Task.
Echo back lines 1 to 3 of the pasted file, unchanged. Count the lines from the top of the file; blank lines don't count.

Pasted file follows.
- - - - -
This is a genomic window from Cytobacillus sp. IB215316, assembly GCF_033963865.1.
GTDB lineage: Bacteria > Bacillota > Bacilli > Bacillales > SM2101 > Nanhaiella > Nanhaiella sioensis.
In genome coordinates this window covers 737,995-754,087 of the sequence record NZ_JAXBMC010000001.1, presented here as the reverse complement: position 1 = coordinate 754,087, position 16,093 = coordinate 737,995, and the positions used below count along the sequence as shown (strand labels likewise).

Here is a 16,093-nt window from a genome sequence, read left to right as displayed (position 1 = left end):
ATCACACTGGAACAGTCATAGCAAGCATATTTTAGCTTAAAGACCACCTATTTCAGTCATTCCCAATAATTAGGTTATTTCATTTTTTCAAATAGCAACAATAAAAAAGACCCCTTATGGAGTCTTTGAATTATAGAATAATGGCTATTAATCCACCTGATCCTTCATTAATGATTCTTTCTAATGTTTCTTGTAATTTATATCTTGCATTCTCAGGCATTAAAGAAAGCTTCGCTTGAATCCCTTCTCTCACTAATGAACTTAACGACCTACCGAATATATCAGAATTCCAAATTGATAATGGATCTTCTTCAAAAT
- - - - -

This is a genomic window from Cytobacillus sp. IB215316, assembly GCF_033963865.1.
GTDB lineage: Bacteria > Bacillota > Bacilli > Bacillales > SM2101 > Nanhaiella > Nanhaiella sioensis.
In genome coordinates this window covers 737,995-754,087 of the sequence record NZ_JAXBMC010000001.1, presented here as the reverse complement: position 1 = coordinate 754,087, position 16,093 = coordinate 737,995, and the positions used below count along the sequence as shown (strand labels likewise).